‘We have to leave! Now!’

I can barely hear Dad’s voice above the roar and hiss of the fire front as it surges towards our property, but I don’t think Mum would hear him anyway. While we kids enact our Plan – gathering our Precious Things into our school bags, putting the cats in their carry baskets – she sits on the porch in her nightdress, staring.

I’ve seen her like this before, like a statue. At Nanna Wendy’s funeral. When Dad was finished shaking hands with people we didn’t even know, and saying things like ‘thank you for coming’, he asked us where Mum was. We found her, still in her spot at the front of the church, just staring. I watched how Dad sat down beside her and cupped her hands in his. How he said things softly and wiped away her tears as they fell. I didn’t know why she was so sad when it was Dad’s Mum who’d died.

The air’s getting thick now. I put Twinkle’s carry basket down and promise I’ll be back.

Last summer, Grandpa told us a story. It wasn’t his usual tale of bravery – tackling brown snakes or rescuing a stray calf from the wire fence. And though we sat at his feet, and heard his gravelly voice, he wasn’t really there.

‘She did her best, your Mum. Good as any child could.’ He rubbed his hands together, but the air wasn’t cold.

‘What do you mean?’ I asked.

‘The fire was too fast, too wild…your Grandma had no chance.’ He cleared his throat. ‘Your Mum took it very hard.’

I step up to the porch and sit beside Mum. It’s getting so hot that sweat and tears are just a wetness running down my face and onto my shirt collar. I hold her shaking hands like I saw Dad do, and use my sleeve to dry her cheeks.

Through our car’s back windscreen, our house is now just a small dot in the enormous bush. I clutch my school bag and wonder about summer and the things we carry with us.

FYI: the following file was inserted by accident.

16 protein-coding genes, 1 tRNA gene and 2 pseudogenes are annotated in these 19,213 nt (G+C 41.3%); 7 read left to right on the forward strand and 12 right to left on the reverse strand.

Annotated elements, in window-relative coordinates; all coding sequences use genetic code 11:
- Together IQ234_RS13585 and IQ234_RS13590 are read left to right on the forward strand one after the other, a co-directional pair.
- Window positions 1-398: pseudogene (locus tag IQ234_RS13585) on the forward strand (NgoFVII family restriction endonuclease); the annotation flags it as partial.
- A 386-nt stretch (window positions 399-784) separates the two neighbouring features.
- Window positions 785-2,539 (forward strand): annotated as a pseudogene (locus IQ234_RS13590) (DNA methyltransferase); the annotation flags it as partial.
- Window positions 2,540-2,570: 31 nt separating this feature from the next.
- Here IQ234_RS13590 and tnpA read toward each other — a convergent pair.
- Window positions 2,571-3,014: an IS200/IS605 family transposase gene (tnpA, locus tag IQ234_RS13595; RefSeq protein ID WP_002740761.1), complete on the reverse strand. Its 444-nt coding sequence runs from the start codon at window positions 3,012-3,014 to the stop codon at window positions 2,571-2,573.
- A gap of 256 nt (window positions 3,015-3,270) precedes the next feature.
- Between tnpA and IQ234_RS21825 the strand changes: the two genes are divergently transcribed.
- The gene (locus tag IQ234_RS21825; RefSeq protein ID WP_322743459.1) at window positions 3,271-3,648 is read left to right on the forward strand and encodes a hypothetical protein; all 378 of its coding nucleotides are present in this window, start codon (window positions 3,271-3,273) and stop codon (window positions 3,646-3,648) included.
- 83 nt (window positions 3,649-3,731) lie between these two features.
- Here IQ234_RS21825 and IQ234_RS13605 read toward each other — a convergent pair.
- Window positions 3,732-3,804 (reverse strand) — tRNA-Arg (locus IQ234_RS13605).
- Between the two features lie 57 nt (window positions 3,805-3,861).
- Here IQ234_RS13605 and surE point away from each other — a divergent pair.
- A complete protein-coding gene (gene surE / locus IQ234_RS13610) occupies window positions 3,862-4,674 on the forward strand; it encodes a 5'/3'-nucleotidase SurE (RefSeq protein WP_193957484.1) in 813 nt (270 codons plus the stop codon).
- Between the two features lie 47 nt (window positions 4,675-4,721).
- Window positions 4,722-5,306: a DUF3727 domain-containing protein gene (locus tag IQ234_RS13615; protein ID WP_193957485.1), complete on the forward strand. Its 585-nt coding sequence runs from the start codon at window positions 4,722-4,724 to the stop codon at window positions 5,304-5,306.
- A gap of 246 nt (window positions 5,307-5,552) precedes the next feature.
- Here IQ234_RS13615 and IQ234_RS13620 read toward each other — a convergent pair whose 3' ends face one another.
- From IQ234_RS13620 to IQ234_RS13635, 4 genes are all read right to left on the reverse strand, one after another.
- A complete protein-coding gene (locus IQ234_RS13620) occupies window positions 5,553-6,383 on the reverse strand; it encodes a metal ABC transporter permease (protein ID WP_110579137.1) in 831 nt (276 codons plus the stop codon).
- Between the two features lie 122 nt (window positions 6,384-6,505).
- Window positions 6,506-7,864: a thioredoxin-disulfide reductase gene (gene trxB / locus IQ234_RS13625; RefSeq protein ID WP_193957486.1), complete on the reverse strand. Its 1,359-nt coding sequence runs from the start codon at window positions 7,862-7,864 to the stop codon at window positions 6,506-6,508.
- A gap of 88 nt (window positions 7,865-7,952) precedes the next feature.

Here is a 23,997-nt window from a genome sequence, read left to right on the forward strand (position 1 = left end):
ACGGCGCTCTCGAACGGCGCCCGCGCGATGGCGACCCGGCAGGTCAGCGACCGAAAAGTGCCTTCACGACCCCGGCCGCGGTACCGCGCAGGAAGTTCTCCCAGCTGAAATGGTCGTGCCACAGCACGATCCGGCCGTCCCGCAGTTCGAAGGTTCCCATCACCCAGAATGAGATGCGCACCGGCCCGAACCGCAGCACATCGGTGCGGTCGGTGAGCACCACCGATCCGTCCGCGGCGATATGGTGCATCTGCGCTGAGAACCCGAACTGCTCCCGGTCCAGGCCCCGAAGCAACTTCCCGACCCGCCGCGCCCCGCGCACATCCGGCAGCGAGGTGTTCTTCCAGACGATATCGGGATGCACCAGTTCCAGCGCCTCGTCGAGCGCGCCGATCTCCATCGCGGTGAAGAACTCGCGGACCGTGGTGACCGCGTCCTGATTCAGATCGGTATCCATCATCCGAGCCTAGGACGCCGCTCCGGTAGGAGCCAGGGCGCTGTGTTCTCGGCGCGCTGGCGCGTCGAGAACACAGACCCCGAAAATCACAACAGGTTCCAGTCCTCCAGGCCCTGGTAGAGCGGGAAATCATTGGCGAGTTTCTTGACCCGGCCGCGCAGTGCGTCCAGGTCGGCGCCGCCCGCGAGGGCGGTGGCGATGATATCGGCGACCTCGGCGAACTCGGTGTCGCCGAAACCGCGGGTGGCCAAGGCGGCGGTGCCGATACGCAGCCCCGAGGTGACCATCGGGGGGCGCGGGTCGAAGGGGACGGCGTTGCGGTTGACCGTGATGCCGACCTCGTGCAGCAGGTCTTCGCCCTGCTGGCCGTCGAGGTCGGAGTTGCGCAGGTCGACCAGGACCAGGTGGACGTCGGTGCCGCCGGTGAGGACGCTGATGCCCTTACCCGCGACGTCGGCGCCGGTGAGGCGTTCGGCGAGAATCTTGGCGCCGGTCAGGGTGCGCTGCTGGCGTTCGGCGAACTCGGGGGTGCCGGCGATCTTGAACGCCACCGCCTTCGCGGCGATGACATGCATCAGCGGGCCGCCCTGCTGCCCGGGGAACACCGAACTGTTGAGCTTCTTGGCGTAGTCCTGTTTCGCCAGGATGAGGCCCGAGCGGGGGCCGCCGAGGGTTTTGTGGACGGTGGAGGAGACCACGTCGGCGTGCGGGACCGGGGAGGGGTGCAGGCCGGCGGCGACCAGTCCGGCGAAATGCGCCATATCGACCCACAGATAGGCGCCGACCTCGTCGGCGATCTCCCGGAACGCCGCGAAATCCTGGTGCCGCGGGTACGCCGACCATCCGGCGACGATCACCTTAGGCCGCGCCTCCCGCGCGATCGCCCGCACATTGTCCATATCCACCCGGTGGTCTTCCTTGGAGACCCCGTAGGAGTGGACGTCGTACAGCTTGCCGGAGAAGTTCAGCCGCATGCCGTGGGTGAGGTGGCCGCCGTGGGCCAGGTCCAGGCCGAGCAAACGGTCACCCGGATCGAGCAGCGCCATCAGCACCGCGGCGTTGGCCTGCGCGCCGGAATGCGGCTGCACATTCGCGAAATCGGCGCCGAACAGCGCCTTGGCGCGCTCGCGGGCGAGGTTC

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    Carrie OLeary
    Carrie OLeary(@carrie-oleary)
    2 months ago

    What a sad story, Penni, but also very bittersweet. An awful situation, but the family are so supportive of one another. Nicely done.

    2 months ago

    so many questions Penni
    its a story that needs more.

    Reply to  Julian
    2 months ago

    Penni, I must disagree with Julian. I think your story says just enough and leaves just enough to the reader’s imagination. I love stories that ask us to think, imagine, read again and perhaps again. Your story does just that. I wouldn’t change a thing.

    Welcome to Voice Club!

    Lotchie Carmelo
    Lotchie Carmelo(@lotchie-carmelo)
    2 months ago

    A warm welcome to the voice club, Penni.

    Your story is heartbreaking. I hope your protagonist is doing well after their house was burned. And I hope they will realize that the house is just a material thing. What is more important is a family that stays and holding together after a fall.

    Greene M Wills
    Greene M Wills(@greene-m-wills)
    2 months ago

    A family united through a far away grief that never ends for the protagonist’s mother. I enjoyed very much your powerful story, Penni.

    Susan Giles
    Susan Giles(@susan-giles)
    2 months ago

    I so enjoyed your story. Such a close family to have to live with tragedies. How they handle this last one is up to us, the reader. Mum carries too much with her, the antagonist also carries family history. Hopefully, she will be the strong one and survive.

    Margarida Brei
    Margarida Brei(@margarida-brei)
    2 months ago

    Your story is deep in sorrow and tragedy, but thankfully the family are very supportive of one another.
    There is so much heaviness in wondering about “ the things we carry with us.”

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